A wide variety of torches with Anduril UI are now available, from thick flooders with over 10,000 lumens, to throwers with ranges of several hundred metres, to small EDC torches, there is something for almost every purpose in light painting. I would like to briefly introduce some of the torches that I frequently use for my paintings.


lightpainting, light painting, Taschenlampe, torch, flashlight, Emisar D18

The Emisar D18 is about the size of a 0.33 litre drinks can and weighs 480 g including the 4 18650 batteries. With the 18 built-in SST-20 LEDs, it delivers a maximum luminous flux of 10,000 lumens. Variants with other LEDs are available in the manufacturer’s online shop. Significantly higher luminous fluxes are possible with some of them. However, these LEDs do not have a high colour rendering index. The emitted light is therefore quite unattractive. The Emisar D18 costs from $88, depending on the version. Rechargeable batteries are not included. Batteries that can deliver a continuous current of at least 10 amps are required.

The D18 really does a good job of illuminating larger areas. Thanks to the large, very homogeneous beam angle in combination with the high brightness, illumination is easily achieved in a short time. The Emisar D18, including a holder for colour filters and acrylic filters in various colours, is almost always in my luggage.


lightpainting, light painting, Taschenlampe, torch, flashlight, Emisar D4K

If I could only take one torch with me, it would be the Emisar D4K. With a luminous flux of 3000 lumens, it emits enough light to illuminate larger areas. Its compact size also makes it ideal for use with light painting tools. The only drawback is that you can’t operate the switch if you plug the torch into one of the standard adapters from Light Painting Paradise or the Universal Connector. I have printed a special adapter on the 3D printer (see picture above), where the switch can also be reached with the Light Painting Tool mounted. An alternative is the very similar Noctigon KR4. This has the switch built into the rear cap. The Emisar D4K and the Noctigon KR4 can also be fitted with different LEDs. I recommend LEDs with a high colour rendering index such as Nichia 519A or Luminus SST-20.


lightpainting, light painting, Taschenlampe, torch, flashlight, lumintop fw3a

With its three LEDs, the Lumintop FW3A is even more compact than the Emisar D4K. Even with three LEDs, the small torch provides enough light to illuminate larger areas. The switch is built into the end cap. This means it can be used in standard light painting adapters without any problems. Various versions are also available here (Cree XP-L, SST-20, Nichia 219B).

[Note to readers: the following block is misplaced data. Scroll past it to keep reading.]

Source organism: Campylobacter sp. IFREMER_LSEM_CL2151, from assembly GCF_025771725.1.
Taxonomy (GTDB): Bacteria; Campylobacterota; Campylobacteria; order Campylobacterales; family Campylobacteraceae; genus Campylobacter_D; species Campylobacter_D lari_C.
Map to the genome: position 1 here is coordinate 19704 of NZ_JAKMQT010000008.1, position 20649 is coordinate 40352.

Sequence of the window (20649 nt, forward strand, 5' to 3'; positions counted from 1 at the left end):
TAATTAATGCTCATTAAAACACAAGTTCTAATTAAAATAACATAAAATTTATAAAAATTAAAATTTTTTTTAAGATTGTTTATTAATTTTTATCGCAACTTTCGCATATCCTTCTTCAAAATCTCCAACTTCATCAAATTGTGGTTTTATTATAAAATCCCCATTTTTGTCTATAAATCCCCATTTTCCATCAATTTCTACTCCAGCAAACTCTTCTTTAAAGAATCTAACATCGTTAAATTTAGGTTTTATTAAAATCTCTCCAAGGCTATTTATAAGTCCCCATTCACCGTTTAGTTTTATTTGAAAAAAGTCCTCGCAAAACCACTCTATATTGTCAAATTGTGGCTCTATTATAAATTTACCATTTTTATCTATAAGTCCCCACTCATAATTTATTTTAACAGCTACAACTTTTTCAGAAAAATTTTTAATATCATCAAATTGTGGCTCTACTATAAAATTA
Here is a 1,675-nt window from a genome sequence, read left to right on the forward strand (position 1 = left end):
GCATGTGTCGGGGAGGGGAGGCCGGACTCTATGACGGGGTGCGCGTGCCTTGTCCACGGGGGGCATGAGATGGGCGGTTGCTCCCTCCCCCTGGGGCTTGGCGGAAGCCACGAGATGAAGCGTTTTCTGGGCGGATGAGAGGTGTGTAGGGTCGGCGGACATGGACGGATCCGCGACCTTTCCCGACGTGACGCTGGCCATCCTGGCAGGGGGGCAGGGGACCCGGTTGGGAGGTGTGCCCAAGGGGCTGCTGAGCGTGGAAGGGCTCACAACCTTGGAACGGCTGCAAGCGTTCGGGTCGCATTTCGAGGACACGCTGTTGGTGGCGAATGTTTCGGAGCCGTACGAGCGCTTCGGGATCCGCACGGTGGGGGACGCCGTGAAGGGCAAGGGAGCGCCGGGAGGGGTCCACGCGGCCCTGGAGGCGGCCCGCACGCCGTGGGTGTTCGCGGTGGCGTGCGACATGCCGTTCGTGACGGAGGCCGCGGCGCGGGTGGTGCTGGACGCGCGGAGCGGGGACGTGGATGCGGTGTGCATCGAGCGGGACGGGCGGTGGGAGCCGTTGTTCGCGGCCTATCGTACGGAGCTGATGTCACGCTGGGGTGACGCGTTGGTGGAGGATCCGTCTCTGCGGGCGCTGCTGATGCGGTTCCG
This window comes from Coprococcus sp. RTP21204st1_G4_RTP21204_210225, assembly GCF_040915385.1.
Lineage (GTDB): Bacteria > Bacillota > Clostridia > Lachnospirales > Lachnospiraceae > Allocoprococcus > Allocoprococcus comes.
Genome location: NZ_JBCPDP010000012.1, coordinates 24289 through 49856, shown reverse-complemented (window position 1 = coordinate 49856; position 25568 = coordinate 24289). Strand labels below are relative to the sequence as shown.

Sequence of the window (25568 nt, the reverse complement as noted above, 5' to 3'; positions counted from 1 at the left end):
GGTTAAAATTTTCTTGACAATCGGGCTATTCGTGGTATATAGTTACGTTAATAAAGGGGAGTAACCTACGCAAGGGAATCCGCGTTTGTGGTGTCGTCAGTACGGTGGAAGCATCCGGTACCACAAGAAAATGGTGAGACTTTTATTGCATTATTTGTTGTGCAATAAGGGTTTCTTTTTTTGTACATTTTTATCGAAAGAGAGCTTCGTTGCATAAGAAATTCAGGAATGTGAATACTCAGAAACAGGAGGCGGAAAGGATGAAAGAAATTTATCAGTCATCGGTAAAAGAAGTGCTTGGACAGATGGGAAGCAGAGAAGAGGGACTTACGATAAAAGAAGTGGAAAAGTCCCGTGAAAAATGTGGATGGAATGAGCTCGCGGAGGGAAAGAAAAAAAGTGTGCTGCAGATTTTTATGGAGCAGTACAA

The Lumintop is available from Amazon with Cree LEDs or with Nichia LEDs. I could not find a version with Luminus SST-20. Apparently the FW3A is no longer in production. It can no longer be found on the Lumintop homepage.


lightpainting, light painting, Taschenlampe, torch, flashlight, noctigon, dm11

A thrower for your trouser pocket. Thanks to the special optics in the head of the torch, the DM11 has quite a long range. It can illuminate things at a distance of 200 to 300 metres. This saves a lot of travelling during night-time work. Sometimes you can’t even get close to the parts of the picture to be illuminated. The DM11 doesn’t blow a big hole in your wallet and is available directly from the manufacturer. An alternative is the Wurkkos TS11. Here is a link to Amazon.


There are now quite a large number of torches with Anduril UI. All Emisar and Noctigon torches are operated with Anduril UI. Torches from Lumintop, Astrolux, Sofirn and Wurkkos are also available with this firmware. Presumably there are also other torches with the Anduril firmware. Given the vast number of manufacturers and models, I’m sure I’ve overlooked some torches. The manufacturers usually specify which Anduril version is used to control the torch and which functions are available. Most torches have LEDs with a high colour rendering index and a pleasant colour temperature, at least as an option. This means that many of these torches are well suited for use in light painting. More interesting torches are sure to be added in the near future. An occasional visit to the torch forum or the Budget Light Forum is recommended to find out about new torches and their function and quality.

Good light at all times